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Palaeoproterozoic oxygenated oceans following the Lomagundi–Jatuli Event


The approximately 2,220–2,060 million years old Lomagundi–Jatuli Event was the longest positive carbon isotope excursion in Earth history and is traditionally interpreted to reflect an increased organic carbon burial and a transient rise in atmospheric O2. However, it is widely held that O2 levels collapsed for more than a billion years after this. Here we show that black shales postdating the Lomagundi–Jatuli Event from the approximately 2,000 million years old Zaonega Formation contain the highest redox-sensitive trace metal concentrations reported in sediments deposited before the Neoproterozoic (maximum concentrations of Mo = 1,009 μg g−1, U = 238 μg g−1 and Re = 516 ng g−1). This unit also contains the most positive Precambrian shale U isotope values measured to date (maximum 238U/235U ratio of 0.79‰), which provides novel evidence that there was a transition to modern-like biogeochemical cycling during the Palaeoproterozoic. Although these records do not preclude a return to anoxia during the Palaeoproterozoic, they uniquely suggest that the oceans remained well-oxygenated millions of years after the termination of the Lomagundi–Jatuli Event.

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Fig. 1: Lithology and geochemistry of the ZF.
Fig. 2: Secular trends in RSE concentrations from anoxic shales.

Data availability

The novel ZF geochemical data presented here will be available in the PANGAEA data repository at (drill cores OnZaP-1 and 355) and (drill core OPH56). Geochemical Source Data and raw images for Supplementary Figures are available at figshare ( Source Data for Figs. 1 and 2 are available as Source Data files.


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E. Ponzevera, A. De Prunelé, M. L. Rouget, C. Liorzou, K. von Gunten and F. Zhang are thanked for help with trace element and isotope analyses. K.M., K.K., A.L., T.K., P.P. and K.P. were supported by Estonian Research Council grant PRG447. K.M. was further supported by the Ministry of Education and Research of Estonia mobility grant within Archimedes Foundation’s The Kristjan Jaak Scholarship program ‘Doctoral Study Abroad’; K.P. was supported by the Research Council of Norway through its Centres of Excellence funding scheme grant no. 223259; A.E.R. acknowledges support from the state assignment of IG KarRC RAS; N.J.P. and C.T.R. acknowledge support from the NASA Alternative Earths Astrobiology Institute; K.O.K. was supported by a Natural Sciences and Engineering Research Council of Canada Discovery grant (RGPIN-165831).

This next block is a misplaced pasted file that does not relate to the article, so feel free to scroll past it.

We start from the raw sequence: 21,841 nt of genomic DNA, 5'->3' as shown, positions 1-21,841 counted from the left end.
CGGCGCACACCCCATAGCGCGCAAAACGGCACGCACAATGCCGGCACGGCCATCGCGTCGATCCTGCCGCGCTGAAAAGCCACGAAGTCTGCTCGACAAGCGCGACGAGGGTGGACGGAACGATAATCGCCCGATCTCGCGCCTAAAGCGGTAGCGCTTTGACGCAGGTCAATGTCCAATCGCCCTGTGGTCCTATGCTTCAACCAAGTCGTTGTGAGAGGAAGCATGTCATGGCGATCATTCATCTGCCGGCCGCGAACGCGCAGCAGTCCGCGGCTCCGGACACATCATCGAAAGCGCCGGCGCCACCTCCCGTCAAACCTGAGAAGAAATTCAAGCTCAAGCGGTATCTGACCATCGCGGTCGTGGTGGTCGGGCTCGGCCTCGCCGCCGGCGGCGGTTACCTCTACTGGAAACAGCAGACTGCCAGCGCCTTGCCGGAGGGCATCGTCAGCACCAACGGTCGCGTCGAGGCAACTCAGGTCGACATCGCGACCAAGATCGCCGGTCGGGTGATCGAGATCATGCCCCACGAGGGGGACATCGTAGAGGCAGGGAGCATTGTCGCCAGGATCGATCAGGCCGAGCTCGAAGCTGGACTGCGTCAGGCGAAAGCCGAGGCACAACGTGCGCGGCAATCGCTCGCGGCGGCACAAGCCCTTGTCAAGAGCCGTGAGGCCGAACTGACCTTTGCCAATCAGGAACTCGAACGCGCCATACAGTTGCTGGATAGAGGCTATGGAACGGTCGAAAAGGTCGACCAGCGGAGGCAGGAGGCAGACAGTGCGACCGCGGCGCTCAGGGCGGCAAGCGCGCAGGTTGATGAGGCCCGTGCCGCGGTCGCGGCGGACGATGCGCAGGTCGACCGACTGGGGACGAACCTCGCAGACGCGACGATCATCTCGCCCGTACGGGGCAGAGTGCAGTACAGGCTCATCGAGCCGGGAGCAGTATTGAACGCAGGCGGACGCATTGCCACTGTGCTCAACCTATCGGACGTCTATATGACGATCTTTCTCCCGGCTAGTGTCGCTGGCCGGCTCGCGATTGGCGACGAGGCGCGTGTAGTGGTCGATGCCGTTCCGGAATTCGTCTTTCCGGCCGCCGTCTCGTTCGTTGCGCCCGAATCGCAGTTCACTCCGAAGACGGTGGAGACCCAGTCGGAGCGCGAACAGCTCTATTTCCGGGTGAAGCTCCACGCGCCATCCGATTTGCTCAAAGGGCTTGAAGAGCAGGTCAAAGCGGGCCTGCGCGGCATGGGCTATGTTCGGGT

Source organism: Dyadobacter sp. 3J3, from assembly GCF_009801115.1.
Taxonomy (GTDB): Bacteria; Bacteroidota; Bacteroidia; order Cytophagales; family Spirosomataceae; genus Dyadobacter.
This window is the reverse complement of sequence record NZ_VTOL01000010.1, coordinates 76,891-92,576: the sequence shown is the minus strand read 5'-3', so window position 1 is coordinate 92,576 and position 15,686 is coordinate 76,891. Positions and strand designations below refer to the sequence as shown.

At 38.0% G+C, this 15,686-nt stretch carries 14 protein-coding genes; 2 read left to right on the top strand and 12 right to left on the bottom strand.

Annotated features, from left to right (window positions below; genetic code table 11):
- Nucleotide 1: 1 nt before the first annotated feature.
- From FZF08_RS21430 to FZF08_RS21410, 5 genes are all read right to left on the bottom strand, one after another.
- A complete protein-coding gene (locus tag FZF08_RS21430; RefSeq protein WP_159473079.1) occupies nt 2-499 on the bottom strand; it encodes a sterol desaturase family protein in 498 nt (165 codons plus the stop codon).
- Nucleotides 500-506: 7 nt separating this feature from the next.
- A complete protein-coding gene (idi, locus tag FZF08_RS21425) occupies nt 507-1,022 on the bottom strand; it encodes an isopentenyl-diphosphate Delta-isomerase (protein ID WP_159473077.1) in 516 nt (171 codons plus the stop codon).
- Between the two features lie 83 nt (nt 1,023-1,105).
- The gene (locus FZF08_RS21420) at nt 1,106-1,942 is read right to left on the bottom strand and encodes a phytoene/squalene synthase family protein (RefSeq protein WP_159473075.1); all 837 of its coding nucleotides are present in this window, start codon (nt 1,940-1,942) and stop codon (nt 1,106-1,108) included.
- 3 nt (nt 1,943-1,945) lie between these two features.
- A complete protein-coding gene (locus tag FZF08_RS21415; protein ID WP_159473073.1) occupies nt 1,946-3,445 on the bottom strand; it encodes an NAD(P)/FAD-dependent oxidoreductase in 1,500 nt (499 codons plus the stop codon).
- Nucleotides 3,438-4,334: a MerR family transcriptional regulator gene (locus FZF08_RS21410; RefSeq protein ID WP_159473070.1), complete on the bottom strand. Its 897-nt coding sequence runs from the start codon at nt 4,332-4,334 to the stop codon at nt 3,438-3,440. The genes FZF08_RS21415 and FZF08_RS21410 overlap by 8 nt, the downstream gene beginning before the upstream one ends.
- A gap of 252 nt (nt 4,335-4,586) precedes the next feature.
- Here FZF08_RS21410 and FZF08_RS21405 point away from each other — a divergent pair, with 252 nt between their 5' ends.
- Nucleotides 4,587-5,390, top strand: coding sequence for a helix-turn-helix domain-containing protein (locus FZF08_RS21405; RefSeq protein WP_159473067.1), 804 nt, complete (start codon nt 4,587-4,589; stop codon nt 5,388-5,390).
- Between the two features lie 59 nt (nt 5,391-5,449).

Author information




A.L., K.K., K.O.K., S.V.L. and K.M. conceived the study. K.M., K.P., T.K., A.E.R., K.K. and A.L. conducted the field studies and organized the sample acquisition. K.P., T.K., A.E.R., K.K. and A.L. provided the geological and sedimentary background. K.P. provided additional TOC data. K.M., L.J.R., S.V.L., M.T., P.P., C.T.R., K.L., A.V. and K.O.K. measured and interpreted the trace metal abundance data. M.T., S.V.L. and K.M. analysed and interpreted the Mo isotope data. N.J.P., L.J.R. and K.M. analysed and interpreted the U isotope data. S.V.L., T.K., P.P. and K.K. analysed and interpreted the in situ trace metal abundance. K.M. wrote the manuscript with input from all the co-authors.

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Correspondence to Kaarel Mänd.

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Supplementary information

Supplementary Information

Supplementary Figs. 1–6, Discussion and Methods.

Source data

Source Data Fig. 1

Geochemical Source Data.

Source Data Fig. 2

Geochemical Source Data.

Source Data Supplementary Fig. S1

Geographical Data.

Source Data Supplementary Fig. S2

Geochemical Source Data.

Source Data Supplementary Fig. S3

Geochemical Source Data.

Source Data Supplementary Fig. S4

Geochemical Source Data.

Source Data Supplementary Fig. S5

Geochemical Source Data.

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Mänd, K., Lalonde, S.V., Robbins, L.J. et al. Palaeoproterozoic oxygenated oceans following the Lomagundi–Jatuli Event. Nat. Geosci. 13, 302–306 (2020).

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